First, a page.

6,000 mWh per year is equivalent to a continuous load of 685 Kilo-Watts (kW), roughly 500 kW of IT equipment load in a moderately well-run data centre, which is around 5,000 efficient modern 1U servers (assuming 100W per server). For a poorly run, monolithic "old school" data centre with an excess of power and cooling infrastructure, using 3-4 year old servers it might be as few as 2,000 machines.

Operators will have their energy use baselined and then be required to report their energy consumption. The organisation then has to purchase allowances to cover the total carbon in a similar way to the power generators under the EU ETS6. This is intended to add direct financial incentives for the carbon associated with the electrical energy consumed by the data centre operator.

As the government's CRC scheme places the onus to reduce emissions on the organisation that pays the electricity bill, not the end-user, responsibly organisations like us cannot pass the carbon down the supply chain and thus encourage our customers to reduce their usage.

As a result of this, it makes no sense to own your own data centre, and I expect to see a massive increase in data centre outsourcing. That will actually be a good thing for my business, but I firmly believe that the CRC as it stands will be detrimental to our emissions overall.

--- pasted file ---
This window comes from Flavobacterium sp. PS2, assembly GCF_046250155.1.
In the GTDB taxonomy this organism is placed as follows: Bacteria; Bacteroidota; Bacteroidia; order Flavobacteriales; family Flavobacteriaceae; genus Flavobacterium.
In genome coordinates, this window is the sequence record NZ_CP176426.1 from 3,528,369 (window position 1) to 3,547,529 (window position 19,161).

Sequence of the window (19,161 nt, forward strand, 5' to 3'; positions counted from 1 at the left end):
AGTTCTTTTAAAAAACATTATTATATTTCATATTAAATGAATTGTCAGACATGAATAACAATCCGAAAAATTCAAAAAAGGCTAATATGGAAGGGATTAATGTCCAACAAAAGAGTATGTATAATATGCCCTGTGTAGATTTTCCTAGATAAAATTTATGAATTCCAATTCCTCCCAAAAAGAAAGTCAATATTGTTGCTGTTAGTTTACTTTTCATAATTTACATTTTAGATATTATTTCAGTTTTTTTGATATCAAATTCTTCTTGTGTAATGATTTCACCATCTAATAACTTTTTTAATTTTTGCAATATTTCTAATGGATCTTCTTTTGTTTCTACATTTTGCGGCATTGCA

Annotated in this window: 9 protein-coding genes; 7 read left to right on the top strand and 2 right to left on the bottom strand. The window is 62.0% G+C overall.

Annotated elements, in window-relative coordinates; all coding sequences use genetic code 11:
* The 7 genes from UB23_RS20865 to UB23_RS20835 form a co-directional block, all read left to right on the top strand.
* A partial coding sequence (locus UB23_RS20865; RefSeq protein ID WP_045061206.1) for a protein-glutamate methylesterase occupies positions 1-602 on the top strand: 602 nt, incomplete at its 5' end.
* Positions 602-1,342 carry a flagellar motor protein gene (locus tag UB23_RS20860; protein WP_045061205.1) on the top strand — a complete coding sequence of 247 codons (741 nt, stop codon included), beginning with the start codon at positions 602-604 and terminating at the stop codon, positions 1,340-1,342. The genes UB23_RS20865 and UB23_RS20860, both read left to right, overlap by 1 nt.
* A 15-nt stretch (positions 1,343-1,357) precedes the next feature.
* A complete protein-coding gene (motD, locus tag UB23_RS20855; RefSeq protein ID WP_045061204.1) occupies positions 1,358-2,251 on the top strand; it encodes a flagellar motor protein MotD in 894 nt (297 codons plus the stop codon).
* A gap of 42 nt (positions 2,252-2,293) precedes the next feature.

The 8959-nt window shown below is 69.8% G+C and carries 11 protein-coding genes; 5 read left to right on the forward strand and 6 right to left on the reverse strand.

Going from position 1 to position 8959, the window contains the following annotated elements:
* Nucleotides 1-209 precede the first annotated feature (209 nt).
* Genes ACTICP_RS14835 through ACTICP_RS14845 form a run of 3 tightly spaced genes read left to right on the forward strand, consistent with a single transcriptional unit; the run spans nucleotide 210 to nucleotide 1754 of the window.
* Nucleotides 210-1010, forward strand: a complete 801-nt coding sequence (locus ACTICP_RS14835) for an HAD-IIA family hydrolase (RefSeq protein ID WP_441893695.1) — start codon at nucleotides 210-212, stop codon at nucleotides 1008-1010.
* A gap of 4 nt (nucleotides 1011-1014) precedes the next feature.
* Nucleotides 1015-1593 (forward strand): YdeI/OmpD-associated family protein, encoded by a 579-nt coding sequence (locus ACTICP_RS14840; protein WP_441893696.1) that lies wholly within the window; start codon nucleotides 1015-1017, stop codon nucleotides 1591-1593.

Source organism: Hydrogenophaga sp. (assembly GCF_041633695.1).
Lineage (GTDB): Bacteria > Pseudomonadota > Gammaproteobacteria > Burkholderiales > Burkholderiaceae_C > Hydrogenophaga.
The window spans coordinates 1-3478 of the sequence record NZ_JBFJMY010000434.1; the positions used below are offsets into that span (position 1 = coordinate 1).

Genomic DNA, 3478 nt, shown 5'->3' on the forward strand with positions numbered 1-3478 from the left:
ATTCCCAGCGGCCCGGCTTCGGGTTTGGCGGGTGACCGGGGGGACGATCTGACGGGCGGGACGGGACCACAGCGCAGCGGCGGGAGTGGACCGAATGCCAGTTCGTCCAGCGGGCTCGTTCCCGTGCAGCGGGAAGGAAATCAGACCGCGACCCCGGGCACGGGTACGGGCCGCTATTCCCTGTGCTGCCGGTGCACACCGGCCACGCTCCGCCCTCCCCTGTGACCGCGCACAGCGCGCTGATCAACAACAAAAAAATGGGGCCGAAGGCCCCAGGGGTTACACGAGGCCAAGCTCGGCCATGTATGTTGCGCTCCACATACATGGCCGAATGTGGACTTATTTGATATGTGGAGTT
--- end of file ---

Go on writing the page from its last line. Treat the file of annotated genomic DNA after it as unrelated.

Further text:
Increase in outsourcing
Outsourcing a corporate data centre or entire ICT department would, under the current allocation approach, result in the carbon also being outsourced. While clear 'carbon dumping' could otherwise lead to reputational damage, data centre outsourcing is a common practice; there would be no way of determining whether the outsourcing that might take place post-CRC implementation was driven by genuine business reasons, or a desire to shift the carbon liability.

The league table is an apparently simple mechanism for the processing and comparison of the carbon reported by each CRC organisation, but will actually create utterly perverse incentives.

Kate Craig-Wood, Contributor,

Furthermore, as energy costs in the U.K. are currently less competitive than in continental Europe, the additional carbon costs could encourage businesses to offshore. Data centres are, by nature, geographically flexible. Offshoring to the continent is a realistic possibility, and the cost of running a data centre in the U.K. may tip the scales in its favour. This in turn will have wider implications for jobs in the U.K., and data and application security.